The speech of Muammar Gaddafi on Tuesday caused unrest in Libya. Tripoli, the capital of Libya has very few supporters to Gaddafi according to local residents reports ABC Radio. In his speech, Mr Gaddafi swore to crush a growing revolt in his country and referred to the gangs of protesters as cockroaches. In the rambling address he said he was ready to die a martyr rather than lose his grip on Libya.

Tuesday’s speech, emphasized that his regime had withstood bombing “by 170 aircraft under the leadership of nuclear countries like America, Britain and Nato” – implying that where they failed local rebels cannot succeed. Gaddafi explained that like Ben Ali and Mubarak he cannot resign because technically Libya has no president. Gaddafi constantly asserts that he is just an ordinary Libyan citizen. His title, “Brother Leader and Guide of the Revolution”, is not a public office but a description of his historical role. Thus, it can never be taken away from him or bestowed on anyone else.

But Gaddafi does have one very important thing in common with Ben Ali and Mubarak. By continuing to bask in the glories of 1969, he has lost touch with his people. Most Libyans alive today have no recollection of King Idris or the revolution that overthrew him. For them, it’s a part of Libya’s past. But not part of its future.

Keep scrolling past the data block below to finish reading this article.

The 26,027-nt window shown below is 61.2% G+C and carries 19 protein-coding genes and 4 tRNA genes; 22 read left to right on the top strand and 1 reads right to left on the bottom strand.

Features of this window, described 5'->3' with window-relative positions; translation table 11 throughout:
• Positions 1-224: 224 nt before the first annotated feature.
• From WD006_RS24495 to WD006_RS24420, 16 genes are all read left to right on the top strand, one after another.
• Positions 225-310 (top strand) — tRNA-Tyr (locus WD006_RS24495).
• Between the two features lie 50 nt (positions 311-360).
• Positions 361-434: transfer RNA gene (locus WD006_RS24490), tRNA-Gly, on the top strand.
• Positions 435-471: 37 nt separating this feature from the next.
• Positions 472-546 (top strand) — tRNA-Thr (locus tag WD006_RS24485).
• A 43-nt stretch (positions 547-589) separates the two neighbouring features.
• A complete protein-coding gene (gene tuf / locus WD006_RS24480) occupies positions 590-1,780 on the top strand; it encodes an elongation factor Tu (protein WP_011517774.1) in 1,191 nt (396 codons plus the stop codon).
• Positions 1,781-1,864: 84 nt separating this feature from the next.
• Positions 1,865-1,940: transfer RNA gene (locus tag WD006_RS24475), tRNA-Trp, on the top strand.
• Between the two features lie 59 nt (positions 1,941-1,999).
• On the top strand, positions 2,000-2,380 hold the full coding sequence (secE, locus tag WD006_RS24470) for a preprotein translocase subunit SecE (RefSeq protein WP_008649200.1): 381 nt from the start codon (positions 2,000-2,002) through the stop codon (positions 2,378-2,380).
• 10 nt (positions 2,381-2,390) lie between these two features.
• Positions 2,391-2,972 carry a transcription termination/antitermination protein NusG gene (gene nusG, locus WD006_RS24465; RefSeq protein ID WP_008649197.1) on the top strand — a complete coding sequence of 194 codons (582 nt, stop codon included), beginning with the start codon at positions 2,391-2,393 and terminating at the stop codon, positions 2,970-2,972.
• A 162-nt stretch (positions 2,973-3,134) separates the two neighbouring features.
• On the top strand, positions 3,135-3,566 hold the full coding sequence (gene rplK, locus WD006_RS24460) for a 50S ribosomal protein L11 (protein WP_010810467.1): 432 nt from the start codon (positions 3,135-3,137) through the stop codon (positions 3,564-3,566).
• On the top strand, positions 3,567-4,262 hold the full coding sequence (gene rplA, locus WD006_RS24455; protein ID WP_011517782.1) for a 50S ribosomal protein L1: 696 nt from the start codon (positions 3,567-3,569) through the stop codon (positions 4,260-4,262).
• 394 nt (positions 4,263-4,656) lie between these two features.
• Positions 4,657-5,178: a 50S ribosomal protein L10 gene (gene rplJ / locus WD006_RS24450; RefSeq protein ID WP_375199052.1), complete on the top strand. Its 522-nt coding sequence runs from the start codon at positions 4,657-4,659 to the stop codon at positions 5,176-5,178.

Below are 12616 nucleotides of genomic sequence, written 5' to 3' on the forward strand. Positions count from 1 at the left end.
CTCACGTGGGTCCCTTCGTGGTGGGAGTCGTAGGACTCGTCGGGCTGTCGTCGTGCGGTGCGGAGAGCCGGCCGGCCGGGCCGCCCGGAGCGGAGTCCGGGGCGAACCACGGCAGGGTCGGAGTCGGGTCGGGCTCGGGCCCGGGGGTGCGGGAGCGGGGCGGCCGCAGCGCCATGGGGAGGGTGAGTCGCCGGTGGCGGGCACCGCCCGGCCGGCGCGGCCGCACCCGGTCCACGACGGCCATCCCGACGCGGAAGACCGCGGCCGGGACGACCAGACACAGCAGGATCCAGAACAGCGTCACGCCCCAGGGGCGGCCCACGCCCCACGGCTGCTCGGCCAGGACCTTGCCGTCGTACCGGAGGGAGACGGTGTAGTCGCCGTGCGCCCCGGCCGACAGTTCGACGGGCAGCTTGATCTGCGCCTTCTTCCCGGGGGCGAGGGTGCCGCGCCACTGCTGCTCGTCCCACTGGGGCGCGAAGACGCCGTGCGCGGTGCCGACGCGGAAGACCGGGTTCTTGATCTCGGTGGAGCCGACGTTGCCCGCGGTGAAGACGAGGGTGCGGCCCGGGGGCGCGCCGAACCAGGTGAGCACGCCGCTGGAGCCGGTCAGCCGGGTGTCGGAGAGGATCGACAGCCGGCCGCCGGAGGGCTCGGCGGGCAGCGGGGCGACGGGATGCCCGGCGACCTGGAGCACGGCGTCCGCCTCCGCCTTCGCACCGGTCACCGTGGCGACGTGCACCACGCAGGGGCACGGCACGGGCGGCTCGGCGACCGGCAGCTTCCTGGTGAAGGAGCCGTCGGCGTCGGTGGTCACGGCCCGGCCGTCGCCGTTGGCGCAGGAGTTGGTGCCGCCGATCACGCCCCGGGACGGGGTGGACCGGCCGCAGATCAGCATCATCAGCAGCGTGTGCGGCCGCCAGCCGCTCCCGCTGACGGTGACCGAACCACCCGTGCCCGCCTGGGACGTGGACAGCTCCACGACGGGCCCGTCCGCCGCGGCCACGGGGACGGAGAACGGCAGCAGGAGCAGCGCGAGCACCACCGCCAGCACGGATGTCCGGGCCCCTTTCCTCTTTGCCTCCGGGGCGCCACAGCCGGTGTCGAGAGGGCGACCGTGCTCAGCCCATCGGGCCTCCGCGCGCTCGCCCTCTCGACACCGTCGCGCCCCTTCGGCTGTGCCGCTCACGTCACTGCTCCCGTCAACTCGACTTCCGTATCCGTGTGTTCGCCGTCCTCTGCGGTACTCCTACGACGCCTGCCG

According to the first official figures released by Mr Gaddafi’s regime, 300 people have been killed since the unrest broke out a week ago – 189 civilians and 111 soldiers. Human Rights groups estimate the death toll is much higher.

The two main Benghazi tribes have given their support to the protesters and tribal fighters have taken to guarding oil fields and refineries.

Soldiers in Tobruk claim the entire eastern region of the country is now in the hands of the protesters. There are also reports of fierce fighting in the north-western city of Sabratha.

European countries have been evacuating their citizens from Libya. Planes and frigates from Turkey, France and Russia have been sent to pick up thousands of their stranded nationals. A UK warship, HMS Cumberland, has been sent to the Libyan coast ahead of a possible evacuation.

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